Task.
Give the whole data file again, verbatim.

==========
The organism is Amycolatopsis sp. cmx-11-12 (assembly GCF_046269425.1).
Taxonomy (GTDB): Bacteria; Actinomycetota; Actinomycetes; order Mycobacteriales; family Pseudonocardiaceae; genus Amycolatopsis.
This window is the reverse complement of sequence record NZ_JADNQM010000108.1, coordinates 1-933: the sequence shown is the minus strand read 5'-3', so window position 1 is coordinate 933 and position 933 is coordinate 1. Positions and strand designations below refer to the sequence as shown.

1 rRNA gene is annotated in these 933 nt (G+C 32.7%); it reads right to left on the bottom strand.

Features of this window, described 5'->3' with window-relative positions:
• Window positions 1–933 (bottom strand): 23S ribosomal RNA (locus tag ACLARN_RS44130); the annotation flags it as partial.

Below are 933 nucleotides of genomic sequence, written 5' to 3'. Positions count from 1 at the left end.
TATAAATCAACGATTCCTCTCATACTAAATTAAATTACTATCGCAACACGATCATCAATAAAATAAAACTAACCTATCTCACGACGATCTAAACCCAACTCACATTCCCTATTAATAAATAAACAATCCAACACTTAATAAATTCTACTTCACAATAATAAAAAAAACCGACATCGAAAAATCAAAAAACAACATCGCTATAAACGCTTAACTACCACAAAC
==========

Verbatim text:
The organism is Amycolatopsis sp. cmx-11-12 (assembly GCF_046269425.1).
Taxonomy (GTDB): Bacteria; Actinomycetota; Actinomycetes; order Mycobacteriales; family Pseudonocardiaceae; genus Amycolatopsis.
This window is the reverse complement of sequence record NZ_JADNQM010000108.1, coordinates 1-933: the sequence shown is the minus strand read 5'-3', so window position 1 is coordinate 933 and position 933 is coordinate 1. Positions and strand designations below refer to the sequence as shown.

1 rRNA gene is annotated in these 933 nt (G+C 32.7%); it reads right to left on the bottom strand.

Features of this window, described 5'->3' with window-relative positions:
• Window positions 1–933 (bottom strand): 23S ribosomal RNA (locus tag ACLARN_RS44130); the annotation flags it as partial.

Below are 933 nucleotides of genomic sequence, written 5' to 3'. Positions count from 1 at the left end.
TATAAATCAACGATTCCTCTCATACTAAATTAAATTACTATCGCAACACGATCATCAATAAAATAAAACTAACCTATCTCACGACGATCTAAACCCAACTCACATTCCCTATTAATAAATAAACAATCCAACACTTAATAAATTCTACTTCACAATAATAAAAAAAACCGACATCGAAAAATCAAAAAACAACATCGCTATAAACGCTTAACTACCACAAAC